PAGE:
Gov. Ron DeSantis’ task force on safely reopening nursing homes and long-term care facilities on Tuesday agreed on everything except touching: who can and cannot touch their loved ones inside facilities.
The task force includes the secretary for the Agency for Healthcare Administration, the Florida Healthcare Association, which represents nursing homes, the Florida Surgeon General and Mary Daniel, a caregiver so desperate to see her husband suffering from Alzheimer’s disease inside a Jacksonville nursing home that she took a job washing dishes.
Task force members agreed to allow in “essential caregivers” -- those who “provide healthcare services and/or assistance with activities of daily living to help maintain or improve the quality of care or quality of life of a facility resident. Care or service provided by the essential caregiver is included in the plan of care or service plan for the resident. Activities of daily living include bathing, dressing and eating.”
Task force members also agreed to allow in “compassionate caregivers” on “on a limited basis as an exception to restricted visitation intended to provide emotional support to help a resident face a hard situation. Examples: End of life, major upset, difficult transition or loss.”
General visitors would be allowed to visit facilities if the facilities adhere to strict requirements:
- 14 days with no new onset of resident COVID-19 cases
- No staffing shortages
- Adequate PPE
- Adequate cleaning and disinfecting supplies
- Referral hospitals have capacity
- Visitors should be 18 years or older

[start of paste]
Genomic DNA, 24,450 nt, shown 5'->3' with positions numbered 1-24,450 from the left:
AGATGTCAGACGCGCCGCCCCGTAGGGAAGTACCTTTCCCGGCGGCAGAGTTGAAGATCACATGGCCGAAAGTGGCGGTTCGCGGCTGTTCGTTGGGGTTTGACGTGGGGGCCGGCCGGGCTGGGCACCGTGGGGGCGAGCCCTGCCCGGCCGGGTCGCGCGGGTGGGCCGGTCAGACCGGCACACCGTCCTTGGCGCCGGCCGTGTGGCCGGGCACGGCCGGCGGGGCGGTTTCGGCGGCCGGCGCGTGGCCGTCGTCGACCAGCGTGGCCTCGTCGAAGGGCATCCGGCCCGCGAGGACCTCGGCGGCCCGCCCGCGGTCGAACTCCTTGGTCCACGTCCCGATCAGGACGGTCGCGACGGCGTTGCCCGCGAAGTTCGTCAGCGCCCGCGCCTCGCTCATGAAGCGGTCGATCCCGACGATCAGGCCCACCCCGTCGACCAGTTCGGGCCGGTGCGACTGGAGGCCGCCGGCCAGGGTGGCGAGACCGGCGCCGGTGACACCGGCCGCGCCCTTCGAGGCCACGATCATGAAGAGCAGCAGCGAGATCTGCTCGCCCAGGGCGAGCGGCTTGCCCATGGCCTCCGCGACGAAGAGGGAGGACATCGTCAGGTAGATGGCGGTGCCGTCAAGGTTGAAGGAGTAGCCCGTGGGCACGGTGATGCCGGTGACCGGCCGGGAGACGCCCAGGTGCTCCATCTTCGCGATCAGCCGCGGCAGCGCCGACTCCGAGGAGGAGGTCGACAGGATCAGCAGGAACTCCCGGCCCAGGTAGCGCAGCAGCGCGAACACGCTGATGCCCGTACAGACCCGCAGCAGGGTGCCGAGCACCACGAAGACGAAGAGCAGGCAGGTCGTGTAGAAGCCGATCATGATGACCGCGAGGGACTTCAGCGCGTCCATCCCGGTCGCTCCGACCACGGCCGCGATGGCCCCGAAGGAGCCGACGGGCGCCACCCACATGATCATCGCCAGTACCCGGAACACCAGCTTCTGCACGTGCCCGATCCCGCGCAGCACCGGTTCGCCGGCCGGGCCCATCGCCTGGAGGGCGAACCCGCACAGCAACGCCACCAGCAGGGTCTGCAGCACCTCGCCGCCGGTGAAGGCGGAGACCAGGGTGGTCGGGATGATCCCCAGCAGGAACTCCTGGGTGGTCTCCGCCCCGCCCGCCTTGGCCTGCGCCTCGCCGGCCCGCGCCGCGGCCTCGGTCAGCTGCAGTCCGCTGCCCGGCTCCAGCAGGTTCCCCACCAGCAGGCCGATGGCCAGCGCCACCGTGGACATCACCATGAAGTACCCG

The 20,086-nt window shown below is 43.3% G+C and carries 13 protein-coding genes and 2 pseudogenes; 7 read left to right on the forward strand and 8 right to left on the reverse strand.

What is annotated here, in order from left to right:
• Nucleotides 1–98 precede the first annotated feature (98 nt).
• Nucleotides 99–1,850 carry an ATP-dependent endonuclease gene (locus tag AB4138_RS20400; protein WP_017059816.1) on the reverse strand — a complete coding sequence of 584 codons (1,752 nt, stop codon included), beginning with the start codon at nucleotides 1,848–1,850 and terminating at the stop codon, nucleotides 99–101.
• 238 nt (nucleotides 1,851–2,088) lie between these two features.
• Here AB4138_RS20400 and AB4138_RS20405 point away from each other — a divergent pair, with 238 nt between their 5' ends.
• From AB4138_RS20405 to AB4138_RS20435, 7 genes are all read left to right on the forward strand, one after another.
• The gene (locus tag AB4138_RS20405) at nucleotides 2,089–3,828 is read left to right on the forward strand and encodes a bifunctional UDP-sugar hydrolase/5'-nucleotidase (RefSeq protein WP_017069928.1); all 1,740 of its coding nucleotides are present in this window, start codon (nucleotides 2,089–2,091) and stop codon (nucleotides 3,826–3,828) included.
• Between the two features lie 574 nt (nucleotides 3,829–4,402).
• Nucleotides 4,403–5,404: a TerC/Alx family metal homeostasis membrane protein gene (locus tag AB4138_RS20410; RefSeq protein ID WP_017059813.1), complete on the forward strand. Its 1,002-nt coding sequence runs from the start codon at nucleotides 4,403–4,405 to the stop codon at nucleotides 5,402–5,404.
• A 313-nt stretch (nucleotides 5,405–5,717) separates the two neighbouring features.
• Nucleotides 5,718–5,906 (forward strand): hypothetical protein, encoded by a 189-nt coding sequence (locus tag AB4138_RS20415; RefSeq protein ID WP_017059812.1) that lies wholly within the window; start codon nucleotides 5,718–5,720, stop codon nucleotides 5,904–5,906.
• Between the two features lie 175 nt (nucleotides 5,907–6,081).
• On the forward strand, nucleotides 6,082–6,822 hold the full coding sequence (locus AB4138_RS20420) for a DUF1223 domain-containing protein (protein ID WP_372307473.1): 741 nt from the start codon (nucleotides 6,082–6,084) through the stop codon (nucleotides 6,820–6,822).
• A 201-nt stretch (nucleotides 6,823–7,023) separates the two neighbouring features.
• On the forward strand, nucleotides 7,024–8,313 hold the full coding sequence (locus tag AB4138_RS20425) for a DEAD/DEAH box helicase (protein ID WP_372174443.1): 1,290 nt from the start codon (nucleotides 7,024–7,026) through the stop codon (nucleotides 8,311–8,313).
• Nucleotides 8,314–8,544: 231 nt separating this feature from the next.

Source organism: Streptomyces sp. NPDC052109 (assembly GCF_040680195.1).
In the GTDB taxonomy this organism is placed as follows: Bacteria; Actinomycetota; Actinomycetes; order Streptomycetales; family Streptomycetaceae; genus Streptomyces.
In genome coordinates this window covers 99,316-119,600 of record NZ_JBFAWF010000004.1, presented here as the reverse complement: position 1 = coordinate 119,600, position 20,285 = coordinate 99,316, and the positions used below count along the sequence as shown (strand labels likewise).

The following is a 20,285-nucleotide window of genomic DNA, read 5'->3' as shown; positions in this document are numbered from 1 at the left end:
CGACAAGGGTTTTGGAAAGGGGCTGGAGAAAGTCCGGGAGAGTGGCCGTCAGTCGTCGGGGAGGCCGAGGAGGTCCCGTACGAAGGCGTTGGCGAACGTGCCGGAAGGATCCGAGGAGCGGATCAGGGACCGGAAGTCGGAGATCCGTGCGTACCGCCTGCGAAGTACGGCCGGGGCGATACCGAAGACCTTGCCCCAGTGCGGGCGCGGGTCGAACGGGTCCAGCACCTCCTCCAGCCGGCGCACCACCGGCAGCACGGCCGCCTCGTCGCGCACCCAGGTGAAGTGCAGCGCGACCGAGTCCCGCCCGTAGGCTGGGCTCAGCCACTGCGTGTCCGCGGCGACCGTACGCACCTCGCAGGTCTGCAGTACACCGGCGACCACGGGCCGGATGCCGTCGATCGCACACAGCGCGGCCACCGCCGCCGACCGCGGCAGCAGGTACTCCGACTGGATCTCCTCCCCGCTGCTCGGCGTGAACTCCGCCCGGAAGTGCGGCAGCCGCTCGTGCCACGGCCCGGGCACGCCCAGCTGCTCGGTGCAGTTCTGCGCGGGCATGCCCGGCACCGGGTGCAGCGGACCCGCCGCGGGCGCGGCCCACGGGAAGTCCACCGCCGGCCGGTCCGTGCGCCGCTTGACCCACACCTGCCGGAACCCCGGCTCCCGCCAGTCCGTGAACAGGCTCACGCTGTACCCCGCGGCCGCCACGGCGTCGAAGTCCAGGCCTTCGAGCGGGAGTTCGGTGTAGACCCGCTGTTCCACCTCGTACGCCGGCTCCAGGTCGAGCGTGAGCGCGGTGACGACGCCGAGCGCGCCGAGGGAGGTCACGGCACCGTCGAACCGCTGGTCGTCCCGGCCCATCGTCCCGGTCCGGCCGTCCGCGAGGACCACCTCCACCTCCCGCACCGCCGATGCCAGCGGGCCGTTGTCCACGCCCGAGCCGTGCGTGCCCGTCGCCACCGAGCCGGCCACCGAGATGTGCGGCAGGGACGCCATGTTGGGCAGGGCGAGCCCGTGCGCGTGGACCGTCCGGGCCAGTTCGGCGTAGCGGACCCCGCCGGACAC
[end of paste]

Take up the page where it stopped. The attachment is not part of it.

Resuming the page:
- Allow residents to designate up to five visitors
- Facility shall limit the number of visitors per resident to no more than two visitors per visit
- Facility shall set a limit on the total number of visitors allowed in the facility based on the ability of staff to safely screen and monitor visitation
- Facility shall limit the length of visits, days, hours, number of visits per week by one visitor
- Restrict visitation for any resident in isolation for suspected or confirmed COVID within the facility
- For indoor visitors, facilities can create indoor spaces for residents in a room that is not accessible by other residents, or in the resident’s private room if the resident is bedbound and for health reasons cannot leave their room
But Daniel strongly disagreed with general visitors not being allowed to touch their loved ones.
“No, no, no,” Daniel said. “We need to touch them... hold their hands... please don’t take that away from me.”
Surgeon General Dr. Scott Rivkees said the risk of COVID transmission goes up dramatically with touching and lack of social distancing.
"I'm very sympathetic to hugging," Rivkees said. "But mask and distancing are critical elements."
Daniel said human contact with loved ones is essential and that visitors would find a way around it.
“They need to be touched,” Daniel said. “You know what’s going to happen is everyone is going to classify themselves as an essential caregiver. So everyone is going to have to start doing work so they can get up close and personal to them instead of being able to sit in the courtyard and hold their hand.”
Rivkees said he would have to look at the no-touch requirement.
The task force agreed it needs to meet again for at least a half hour. No future meeting date was announced.